Monday, January 25, 2010

01-25-10: Don't You Forget About Me...Who are you?

D: Matt Austin.

Clearly this is not the documentary that is meant to mark the legacy of a filmmaker who spoke to an entire generation and generations to follow.

A group of filmmakers set out on a quest to get an interview with the reclusive John Hughes, the renowned filmmaker of such classics as "Sixteen Candles," "The Breakfast Club" and "Ferris Bueller's Day Off."   Over a two year period they are able to get on-camera interviews with countless luminaries from the Hughes cannon of films.   It's a damn shame that all this material is put to waste.

What the filmmakers fail to realize is that they shouldn't be the focus of the documentary, which they are.  It should be about Hughes and the impact he had on countless generations of teenagers.  They speak to film critcis, producers, directors, actors, teenagers and so forth to understand the impact Hughes had.  Instead of delving deeper into the subject they go back to the uninteresting adventures of the film crew as they search for John Hughes.

Their actions come off as unprofessional, irresponsible and disrespectful.  One of the crew says that if Hughes says "No" to the interview then that says a lot about the guy.  Get over yourself.  The crew even resorts to a plead of desperation by saying that if he grants the interview they can finish their film.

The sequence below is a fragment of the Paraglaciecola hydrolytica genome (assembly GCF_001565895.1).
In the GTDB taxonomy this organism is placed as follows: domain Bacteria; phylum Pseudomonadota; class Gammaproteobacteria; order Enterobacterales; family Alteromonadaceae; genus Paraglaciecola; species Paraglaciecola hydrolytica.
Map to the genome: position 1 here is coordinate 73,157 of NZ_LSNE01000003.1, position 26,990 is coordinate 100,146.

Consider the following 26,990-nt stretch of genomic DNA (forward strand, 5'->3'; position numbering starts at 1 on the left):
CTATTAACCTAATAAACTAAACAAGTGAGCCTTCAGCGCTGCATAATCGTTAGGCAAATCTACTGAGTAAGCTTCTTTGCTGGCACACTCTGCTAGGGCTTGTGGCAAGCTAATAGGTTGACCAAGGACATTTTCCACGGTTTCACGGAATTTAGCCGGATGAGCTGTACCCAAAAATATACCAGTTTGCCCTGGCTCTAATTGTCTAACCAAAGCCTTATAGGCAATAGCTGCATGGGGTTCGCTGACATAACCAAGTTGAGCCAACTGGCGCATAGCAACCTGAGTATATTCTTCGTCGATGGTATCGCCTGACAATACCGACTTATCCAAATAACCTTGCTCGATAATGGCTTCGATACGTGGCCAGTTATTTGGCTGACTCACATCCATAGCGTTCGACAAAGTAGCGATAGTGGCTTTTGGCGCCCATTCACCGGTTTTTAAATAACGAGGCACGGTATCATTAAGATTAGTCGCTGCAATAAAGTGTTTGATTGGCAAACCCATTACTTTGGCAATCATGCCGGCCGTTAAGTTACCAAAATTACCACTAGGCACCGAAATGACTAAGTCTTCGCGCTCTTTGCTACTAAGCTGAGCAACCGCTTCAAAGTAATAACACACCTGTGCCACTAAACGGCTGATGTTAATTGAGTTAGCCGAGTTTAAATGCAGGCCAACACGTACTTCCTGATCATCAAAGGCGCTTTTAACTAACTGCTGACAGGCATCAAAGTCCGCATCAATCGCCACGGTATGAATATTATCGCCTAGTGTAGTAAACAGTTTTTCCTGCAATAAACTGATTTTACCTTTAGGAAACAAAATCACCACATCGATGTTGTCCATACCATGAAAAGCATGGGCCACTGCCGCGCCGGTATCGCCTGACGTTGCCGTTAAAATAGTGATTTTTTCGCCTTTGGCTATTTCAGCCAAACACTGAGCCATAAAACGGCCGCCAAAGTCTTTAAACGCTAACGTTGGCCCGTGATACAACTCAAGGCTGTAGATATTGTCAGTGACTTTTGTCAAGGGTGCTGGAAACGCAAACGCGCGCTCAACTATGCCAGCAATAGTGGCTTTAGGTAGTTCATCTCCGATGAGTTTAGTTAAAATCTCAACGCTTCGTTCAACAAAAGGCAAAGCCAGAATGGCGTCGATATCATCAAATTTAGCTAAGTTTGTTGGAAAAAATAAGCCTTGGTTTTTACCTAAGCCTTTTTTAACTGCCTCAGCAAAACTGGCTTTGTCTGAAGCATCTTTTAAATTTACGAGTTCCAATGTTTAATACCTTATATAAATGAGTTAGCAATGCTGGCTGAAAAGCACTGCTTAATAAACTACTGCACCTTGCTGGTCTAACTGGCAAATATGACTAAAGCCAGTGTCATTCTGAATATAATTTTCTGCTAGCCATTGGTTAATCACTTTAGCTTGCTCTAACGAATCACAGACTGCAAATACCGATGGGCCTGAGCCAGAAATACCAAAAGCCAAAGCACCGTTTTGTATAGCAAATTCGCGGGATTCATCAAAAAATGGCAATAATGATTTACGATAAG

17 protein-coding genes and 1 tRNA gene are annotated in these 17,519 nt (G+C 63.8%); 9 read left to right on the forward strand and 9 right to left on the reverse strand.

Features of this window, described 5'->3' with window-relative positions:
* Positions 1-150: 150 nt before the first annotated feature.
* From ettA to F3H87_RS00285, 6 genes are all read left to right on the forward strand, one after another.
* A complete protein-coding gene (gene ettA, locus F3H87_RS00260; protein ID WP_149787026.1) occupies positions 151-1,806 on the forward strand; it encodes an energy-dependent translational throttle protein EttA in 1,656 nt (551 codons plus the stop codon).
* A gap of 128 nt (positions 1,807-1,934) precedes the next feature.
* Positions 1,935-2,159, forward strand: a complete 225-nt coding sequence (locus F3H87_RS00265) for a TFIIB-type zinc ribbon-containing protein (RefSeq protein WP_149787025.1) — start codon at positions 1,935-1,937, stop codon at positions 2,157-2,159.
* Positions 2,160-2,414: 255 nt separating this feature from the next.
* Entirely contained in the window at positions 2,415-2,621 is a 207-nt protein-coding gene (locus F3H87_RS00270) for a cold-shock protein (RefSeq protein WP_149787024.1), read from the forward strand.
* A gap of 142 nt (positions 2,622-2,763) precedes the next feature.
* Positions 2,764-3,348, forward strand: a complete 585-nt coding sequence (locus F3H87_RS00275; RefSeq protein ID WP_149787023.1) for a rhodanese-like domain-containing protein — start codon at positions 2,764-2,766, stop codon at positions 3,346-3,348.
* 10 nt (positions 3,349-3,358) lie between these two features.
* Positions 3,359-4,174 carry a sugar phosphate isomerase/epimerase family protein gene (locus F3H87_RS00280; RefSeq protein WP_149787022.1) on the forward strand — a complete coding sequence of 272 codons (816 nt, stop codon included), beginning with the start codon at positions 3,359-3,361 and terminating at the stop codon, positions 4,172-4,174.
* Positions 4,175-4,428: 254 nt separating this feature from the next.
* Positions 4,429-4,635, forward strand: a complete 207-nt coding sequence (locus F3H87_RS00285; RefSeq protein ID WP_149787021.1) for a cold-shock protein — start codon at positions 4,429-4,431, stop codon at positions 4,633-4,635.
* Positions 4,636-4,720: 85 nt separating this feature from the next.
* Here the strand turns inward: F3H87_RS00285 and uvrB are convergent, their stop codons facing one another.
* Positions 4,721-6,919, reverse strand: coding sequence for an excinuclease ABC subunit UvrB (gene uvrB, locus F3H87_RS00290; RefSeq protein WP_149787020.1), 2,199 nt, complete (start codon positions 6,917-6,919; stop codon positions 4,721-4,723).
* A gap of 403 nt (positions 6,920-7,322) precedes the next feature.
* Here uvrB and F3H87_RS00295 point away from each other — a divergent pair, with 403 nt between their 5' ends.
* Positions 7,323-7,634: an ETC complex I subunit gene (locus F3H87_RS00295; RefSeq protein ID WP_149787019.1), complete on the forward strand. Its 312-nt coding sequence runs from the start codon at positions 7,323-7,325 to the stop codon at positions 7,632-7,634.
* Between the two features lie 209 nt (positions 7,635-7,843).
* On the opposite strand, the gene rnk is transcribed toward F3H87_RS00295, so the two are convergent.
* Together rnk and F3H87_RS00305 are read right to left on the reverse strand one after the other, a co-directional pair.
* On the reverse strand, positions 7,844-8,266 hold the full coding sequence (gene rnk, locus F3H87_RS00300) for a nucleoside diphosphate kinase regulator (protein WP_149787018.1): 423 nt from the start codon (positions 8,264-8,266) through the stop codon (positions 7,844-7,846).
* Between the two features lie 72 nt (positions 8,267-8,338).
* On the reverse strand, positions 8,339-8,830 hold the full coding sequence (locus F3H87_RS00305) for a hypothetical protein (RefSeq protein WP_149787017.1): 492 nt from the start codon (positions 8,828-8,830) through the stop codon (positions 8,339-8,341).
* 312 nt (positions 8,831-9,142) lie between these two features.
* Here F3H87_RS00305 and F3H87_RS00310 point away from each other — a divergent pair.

Well they finished their film and it doesn't work.

Sadly, John Hughes passed last summer.  The filmmakers missed a golden opportunity to change the direction of the documentary and edit it into a love letter to Hughes.  They don't get the interview so the purpose of the film's existence failed.    They should have dropped all of that and concentrated on the interviews and what people thought of Hughes.  You can get an idea of what a man's like by what his peers have to say.  We don't get enough of that and are left with self-indulgent dribble.

This is not the way to commemorate the man, watch his films instead.

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